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Air flow and pollution in a real, heterogeneous urban street canyon: A field and laboratory study

Karra, S; Malki-Epshtein, L; Neophytou, MK-A; (2017) Air flow and pollution in a real, heterogeneous urban street canyon: A field and laboratory study. Atmospheric Environment , 165 pp. 370-384. 10.1016/j.atmosenv.2017.06.035. Green open access

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Abstract

In this work we investigate the influence of real world conditions, including heterogeneity and natural variability of background wind, on the air flow and pollutant concentrations in a heterogeneous urban street canyon using both a series of field measurements and controlled laboratory experiments. Field measurements of wind velocities and Carbon Monoxide (CO) concentrations were taken under field conditions in a heterogeneous street in a city centre at several cross-sections along the length of the street (each cross-section being of different aspect ratio). The real field background wind was in fact observed to be highly variable and thus different Intensive Observation Periods (IOPs) represented by a different mean wind velocity and different wind variability were defined. Observed pollution concentrations reveal high sensitivity to local parameters: there is a bias towards the side closer to the traffic lane; higher concentrations are found in the centre of the street as compared to cross-sections closer to the junctions; higher concentrations are found at 1.5 height from the ground than at 2.5 m height, all of which are of concern regarding pedestrian exposure to traffic-related pollution. A physical model of the same street was produced for the purpose of laboratory experiments, making some geometrical simplifications of complex volumes and extrusions. The physical model was tested in an Atmospheric Boundary Layer water channel, using simultaneously Particle Image Velocimetry (PIV) and Planar Laser Induced Fluorescence (PLIF), for flow visualisation as well as for quantitative measurement of concentrations and flow velocities. The wind field conditions were represented by a steady mean approach velocity in the laboratory simulation (essentially representing periods of near-zero wind variability). The laboratory investigations showed a clear sensitivity of the resulting flow field to the local geometry and substantial three-dimensional flow patterns were observed throughout the modelled street. The real-field observations and the laboratory measurements were compared. Overall, we found that lower variability in the background wind does not necessarily ensure a better agreement between the airflow velocity measured in the field and in the lab. In fact, it was observed that in certain cross sections, the airflow was more affected by the particular complex architectural features such as building extrusions and balconies, which were not represented in the simplified physical model tested in the laboratory, than by the real wind field variability. For wind speed comparisons the most favourable agreement (36.6% of the compared values were within a factor of 2) was found in the case of lowest wind variability and in the section with the most simple geometry where the physical lab model was most similar to the real street. For wind direction comparisons the most favourable agreement (45.5% of the compared values was within ±45°) was found in the case with higher wind variability but in the cross-sections with more homogeneous geometrical features. Street canyons are often simplified in research and are often modelled as homogenous symmetrical canyons under steady flow, for practical purposes; our study as a whole demonstrates that natural variability and heterogeneity play a large role in how pollution disperses throughout the street, and therefore further detail in models is vital to understand real world conditions.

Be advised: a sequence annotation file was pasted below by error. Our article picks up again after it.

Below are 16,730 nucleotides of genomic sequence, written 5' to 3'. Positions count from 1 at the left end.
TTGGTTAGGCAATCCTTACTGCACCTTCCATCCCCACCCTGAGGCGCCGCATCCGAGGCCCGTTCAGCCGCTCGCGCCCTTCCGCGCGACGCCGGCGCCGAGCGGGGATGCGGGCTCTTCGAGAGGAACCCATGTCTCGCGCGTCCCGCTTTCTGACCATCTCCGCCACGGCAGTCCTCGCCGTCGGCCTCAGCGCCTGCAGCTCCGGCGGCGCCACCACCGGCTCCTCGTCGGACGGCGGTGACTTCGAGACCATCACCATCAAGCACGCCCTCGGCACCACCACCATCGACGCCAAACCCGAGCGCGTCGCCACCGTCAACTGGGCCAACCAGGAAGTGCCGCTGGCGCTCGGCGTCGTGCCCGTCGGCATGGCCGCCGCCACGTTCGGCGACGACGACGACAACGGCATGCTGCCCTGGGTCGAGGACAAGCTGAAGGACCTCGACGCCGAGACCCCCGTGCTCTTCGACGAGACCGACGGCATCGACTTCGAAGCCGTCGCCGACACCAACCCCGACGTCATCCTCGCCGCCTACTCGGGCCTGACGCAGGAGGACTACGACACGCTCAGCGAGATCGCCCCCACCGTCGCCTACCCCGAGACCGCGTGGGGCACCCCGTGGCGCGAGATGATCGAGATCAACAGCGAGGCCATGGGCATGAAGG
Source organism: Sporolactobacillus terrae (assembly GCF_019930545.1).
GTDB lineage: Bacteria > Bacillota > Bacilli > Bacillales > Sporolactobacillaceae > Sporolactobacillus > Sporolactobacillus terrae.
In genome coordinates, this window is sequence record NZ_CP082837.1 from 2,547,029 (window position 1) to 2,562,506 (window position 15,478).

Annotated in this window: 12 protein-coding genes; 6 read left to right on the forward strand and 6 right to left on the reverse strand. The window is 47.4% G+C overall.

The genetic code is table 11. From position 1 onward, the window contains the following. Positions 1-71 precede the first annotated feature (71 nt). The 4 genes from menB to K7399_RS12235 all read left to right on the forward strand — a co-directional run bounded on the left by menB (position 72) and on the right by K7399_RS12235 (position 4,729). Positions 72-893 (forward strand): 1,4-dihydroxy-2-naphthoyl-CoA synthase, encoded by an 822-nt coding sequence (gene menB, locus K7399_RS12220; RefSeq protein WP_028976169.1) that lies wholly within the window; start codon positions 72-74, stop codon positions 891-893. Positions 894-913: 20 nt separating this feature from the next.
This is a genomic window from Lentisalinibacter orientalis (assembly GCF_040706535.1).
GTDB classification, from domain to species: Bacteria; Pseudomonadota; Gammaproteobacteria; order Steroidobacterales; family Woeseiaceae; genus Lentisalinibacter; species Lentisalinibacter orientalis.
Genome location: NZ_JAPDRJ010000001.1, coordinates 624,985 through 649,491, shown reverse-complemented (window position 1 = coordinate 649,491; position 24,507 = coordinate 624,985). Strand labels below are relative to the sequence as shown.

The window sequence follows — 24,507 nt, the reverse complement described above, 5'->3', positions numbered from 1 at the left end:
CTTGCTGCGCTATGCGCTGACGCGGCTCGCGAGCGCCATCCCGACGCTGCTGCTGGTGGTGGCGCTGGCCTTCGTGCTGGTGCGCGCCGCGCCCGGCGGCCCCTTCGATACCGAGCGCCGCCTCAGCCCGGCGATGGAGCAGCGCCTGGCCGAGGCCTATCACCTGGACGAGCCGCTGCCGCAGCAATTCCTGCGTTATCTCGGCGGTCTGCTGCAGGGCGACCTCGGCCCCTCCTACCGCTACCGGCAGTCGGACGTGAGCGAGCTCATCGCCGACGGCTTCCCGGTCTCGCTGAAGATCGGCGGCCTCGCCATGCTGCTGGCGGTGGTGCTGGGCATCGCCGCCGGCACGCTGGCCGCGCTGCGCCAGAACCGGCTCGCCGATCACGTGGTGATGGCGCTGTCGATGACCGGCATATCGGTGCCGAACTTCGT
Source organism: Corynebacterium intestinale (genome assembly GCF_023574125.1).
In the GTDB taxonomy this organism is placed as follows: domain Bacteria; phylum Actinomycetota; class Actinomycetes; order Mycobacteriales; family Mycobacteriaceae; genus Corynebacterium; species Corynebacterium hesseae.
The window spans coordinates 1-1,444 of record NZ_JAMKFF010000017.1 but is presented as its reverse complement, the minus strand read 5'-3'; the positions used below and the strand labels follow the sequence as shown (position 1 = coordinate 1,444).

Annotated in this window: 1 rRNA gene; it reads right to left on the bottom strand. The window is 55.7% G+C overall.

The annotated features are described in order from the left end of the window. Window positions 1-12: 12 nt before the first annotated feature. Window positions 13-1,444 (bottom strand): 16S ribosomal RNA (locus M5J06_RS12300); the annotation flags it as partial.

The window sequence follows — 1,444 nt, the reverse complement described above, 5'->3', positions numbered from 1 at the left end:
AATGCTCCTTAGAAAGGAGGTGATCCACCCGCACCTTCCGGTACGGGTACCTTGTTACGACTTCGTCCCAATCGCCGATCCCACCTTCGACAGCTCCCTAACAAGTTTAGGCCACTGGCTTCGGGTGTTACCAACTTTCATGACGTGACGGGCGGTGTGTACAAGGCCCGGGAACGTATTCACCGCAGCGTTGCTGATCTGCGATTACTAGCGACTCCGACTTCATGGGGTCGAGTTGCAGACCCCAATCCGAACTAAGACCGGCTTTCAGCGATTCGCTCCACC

Type: Article
Title: Air flow and pollution in a real, heterogeneous urban street canyon: A field and laboratory study
Open access status: An open access version is available from UCL Discovery
DOI: 10.1016/j.atmosenv.2017.06.035
Publisher version: http://dx.doi.org/10.1016/j.atmosenv.2017.06.035
Language: English
Additional information: This version is the author accepted manuscript. For information on re-use, please refer to the publisher’s terms and conditions.
Keywords: Field measurements, Urban air pollution, PIV, PLIF, Street canyon
UCL classification: UCL > Provost and Vice Provost Offices
UCL > Provost and Vice Provost Offices > UCL BEAMS
UCL > Provost and Vice Provost Offices > UCL BEAMS > Faculty of Engineering Science
UCL > Provost and Vice Provost Offices > UCL BEAMS > Faculty of Engineering Science > Dept of Civil, Environ and Geomatic Eng
URI: https://discovery.ucl.ac.uk/id/eprint/1560306
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